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Encrypt your local app data

Security is a very broad topic that covers a number of different aspects of an app's lifecycle. Securing an app often represents a number of tradeoffs and key decisions. Like the web, Cordova is a very open platform and as a result it does not force you down a specific path that will always guarantee a secure app. Instead provides a set of tools that you can use to lock down your app as appropriate.

For the most part you should apply the same best practices to your code as you do for web apps. Storing data locally is relatively straight forward with Cordova but securing it can be a bit more difficult. Generally using JavaScript based encryption schemes is a bad practice and not considered secure and local and file storage are not encrypted. That said, features like Apple's much discussed data protection can be enabled by simply setting a PIN which products like Intune can force to happen for your app. However, and you may have multi-tenet requirements where data separation is required when multiple users access the same device or you would simply prefer to add an extra layer of app security by encrypting your local app data.

Here are some recommendations that can help encrypt sensitive data in Cordova apps.

Encrypt data using Web Crypto via Crosswalk and a shim

The best starting point whenever you are tackling a problem related to security is to rely on browser features as they undergo significant testing and have abundant real-world use going for them. While the API is a bit cumbersome, Web Crypto is a W3C standard that lets the browser itself encrypt data that has growing native browser support.

Historically crypto.subtle.encrypt and decrypt had varying levels of support in browsers with one in particular being the biggest problem for Cordova: Android. To resolve this problem we'll need to take advantage of something called "Crosswalk."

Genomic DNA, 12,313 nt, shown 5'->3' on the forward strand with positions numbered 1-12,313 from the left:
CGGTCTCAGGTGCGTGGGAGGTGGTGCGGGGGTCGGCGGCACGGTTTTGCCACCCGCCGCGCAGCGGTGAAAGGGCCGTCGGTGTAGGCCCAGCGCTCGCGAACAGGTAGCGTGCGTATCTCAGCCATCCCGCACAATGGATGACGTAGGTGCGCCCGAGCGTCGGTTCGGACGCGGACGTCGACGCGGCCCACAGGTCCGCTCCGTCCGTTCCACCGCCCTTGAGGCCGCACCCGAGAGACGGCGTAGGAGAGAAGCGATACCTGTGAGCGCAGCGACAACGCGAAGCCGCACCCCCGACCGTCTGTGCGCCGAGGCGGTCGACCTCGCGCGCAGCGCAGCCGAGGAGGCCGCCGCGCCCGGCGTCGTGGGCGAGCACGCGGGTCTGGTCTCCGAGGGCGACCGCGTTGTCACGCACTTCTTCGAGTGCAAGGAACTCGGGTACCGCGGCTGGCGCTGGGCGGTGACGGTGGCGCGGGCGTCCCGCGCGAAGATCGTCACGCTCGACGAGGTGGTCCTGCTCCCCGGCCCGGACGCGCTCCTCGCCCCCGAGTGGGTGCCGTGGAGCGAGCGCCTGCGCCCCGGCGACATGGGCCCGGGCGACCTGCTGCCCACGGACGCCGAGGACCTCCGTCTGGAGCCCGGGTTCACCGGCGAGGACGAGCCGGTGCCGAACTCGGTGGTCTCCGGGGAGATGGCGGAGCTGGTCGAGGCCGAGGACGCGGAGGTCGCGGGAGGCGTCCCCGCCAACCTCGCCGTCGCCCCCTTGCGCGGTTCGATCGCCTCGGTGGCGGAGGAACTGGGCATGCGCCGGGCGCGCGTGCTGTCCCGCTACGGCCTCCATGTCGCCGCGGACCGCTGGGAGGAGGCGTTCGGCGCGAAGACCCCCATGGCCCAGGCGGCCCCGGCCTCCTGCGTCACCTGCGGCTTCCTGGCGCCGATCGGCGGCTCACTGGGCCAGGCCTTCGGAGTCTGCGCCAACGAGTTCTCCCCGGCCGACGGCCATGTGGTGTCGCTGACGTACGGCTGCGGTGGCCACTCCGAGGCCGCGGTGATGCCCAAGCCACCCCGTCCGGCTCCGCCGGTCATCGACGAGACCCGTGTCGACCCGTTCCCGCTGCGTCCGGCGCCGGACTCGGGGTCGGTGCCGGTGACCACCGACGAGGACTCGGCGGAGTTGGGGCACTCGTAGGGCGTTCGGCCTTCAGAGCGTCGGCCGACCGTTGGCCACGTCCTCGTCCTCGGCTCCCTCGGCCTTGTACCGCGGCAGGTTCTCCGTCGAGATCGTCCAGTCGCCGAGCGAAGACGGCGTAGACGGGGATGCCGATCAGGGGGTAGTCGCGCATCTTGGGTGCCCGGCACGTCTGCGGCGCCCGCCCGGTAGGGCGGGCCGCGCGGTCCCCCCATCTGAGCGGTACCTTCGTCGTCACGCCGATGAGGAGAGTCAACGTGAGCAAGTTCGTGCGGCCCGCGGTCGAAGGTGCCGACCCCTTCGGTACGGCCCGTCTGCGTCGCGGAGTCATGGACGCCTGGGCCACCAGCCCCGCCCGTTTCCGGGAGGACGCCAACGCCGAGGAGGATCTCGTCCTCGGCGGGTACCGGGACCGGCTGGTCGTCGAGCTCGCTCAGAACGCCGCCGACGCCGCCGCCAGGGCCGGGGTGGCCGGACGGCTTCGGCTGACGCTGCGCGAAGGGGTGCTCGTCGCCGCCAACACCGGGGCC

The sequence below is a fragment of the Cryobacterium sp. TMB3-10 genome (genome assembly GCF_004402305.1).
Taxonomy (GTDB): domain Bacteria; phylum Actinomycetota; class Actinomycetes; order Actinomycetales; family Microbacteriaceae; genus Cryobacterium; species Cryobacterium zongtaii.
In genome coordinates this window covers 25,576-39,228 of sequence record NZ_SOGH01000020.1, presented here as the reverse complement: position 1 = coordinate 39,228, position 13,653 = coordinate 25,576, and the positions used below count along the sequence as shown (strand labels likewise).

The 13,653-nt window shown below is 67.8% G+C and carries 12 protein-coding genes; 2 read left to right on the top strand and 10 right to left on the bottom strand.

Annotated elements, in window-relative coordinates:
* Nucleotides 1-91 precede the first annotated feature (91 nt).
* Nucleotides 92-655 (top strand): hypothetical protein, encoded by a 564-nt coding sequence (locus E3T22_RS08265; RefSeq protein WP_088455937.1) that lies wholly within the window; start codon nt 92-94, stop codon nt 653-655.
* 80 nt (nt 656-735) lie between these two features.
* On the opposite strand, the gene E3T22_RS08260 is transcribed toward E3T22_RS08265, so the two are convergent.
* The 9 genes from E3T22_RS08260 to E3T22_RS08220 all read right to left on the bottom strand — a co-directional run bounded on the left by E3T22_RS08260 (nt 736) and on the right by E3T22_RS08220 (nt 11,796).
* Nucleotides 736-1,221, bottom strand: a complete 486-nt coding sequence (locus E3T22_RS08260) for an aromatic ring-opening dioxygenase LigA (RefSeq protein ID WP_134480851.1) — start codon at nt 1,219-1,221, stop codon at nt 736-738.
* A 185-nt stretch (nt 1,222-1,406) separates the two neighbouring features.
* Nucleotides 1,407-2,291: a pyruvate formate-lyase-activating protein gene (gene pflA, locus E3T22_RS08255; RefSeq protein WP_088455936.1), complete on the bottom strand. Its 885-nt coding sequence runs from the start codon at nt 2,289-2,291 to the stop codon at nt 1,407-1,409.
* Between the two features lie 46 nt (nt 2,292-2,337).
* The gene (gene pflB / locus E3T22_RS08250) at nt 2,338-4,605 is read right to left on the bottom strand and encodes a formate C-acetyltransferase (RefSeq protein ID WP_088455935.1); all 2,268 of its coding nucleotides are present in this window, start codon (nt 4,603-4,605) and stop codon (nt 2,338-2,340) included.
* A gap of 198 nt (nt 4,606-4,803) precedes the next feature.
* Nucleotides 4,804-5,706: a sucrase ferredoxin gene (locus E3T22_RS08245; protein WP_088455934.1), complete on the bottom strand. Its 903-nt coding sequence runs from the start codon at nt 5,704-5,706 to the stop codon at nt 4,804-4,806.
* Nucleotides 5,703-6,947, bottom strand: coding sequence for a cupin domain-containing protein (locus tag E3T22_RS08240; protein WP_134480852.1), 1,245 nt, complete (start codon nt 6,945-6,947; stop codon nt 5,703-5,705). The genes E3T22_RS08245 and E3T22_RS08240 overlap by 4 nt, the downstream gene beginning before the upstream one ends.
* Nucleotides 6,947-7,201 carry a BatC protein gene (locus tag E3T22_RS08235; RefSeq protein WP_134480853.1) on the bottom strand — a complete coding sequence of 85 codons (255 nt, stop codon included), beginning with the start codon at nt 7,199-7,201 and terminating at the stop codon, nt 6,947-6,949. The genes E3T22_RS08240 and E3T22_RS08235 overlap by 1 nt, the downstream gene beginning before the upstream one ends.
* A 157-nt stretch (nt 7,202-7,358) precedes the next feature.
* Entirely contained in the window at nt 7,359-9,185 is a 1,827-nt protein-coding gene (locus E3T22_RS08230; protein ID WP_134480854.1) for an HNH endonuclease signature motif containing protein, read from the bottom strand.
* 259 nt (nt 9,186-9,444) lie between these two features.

Note: If you would prefer not to use Crosswalk or find the Crypto API too cumbersome, there are some alternatives like Intel's excellent com-intel-security-cordova-plugin Cordova plugin that are worth considering.

Crosswalk

Crosswalk is an open source project that allows you to use an updated version of the Chromium webview on Android devices. The Crosswalk WebView Engine plugin brings Android 4.0+ up to a recent version of Chromium including Web Crypto support. Adding it is the first step in enabling Web Crypto in your Cordova projects and the plugin is available in the config.xml designer's plugin tab.

See the article on improving Android browser consistency and features with the Crosswalk WebView for additional details on setup including some important information on emulator config.

Note that Crosswalk 14 can cause a crash when using Web Crypto and Crosswalk 16 has caused crashes in certain emulators. Crosswalk 15 appears to be a solid choice. If you run into unexpected crashes or odd behaviors, add this to config.xml (Right-Click > View Code in VS):

<preference name="xwalkVersion" value="org.xwalk:xwalk_core_library:15+" />

You should only add this preference if you encounter issues as it disables useful features like "Shared Mode".

webcrypto-shim

iOS supports crypto.subtle with a webkit prefix and IE 11 and up also support web crypto but with a slightly different syntax. Thankfully, an API shim like webcrypto-shim can resolve these differences for you such that the combination of Crosswalk in the shim give you native encryption capabilities.

In general, this is your best starting point. If for some reason you cannot use Crosswalk or are looking for more holistic solutions, there are community plugins and other solutions that can help.

Example

Here is a small code sample that demonstrates using Web Crypto to encrypt a string on Android, iOS, and Windows after adding the cordova-plugin-crosswalk-webview plugin to your project and referencing webcrypto-shim.js and promiz.js in your HTML.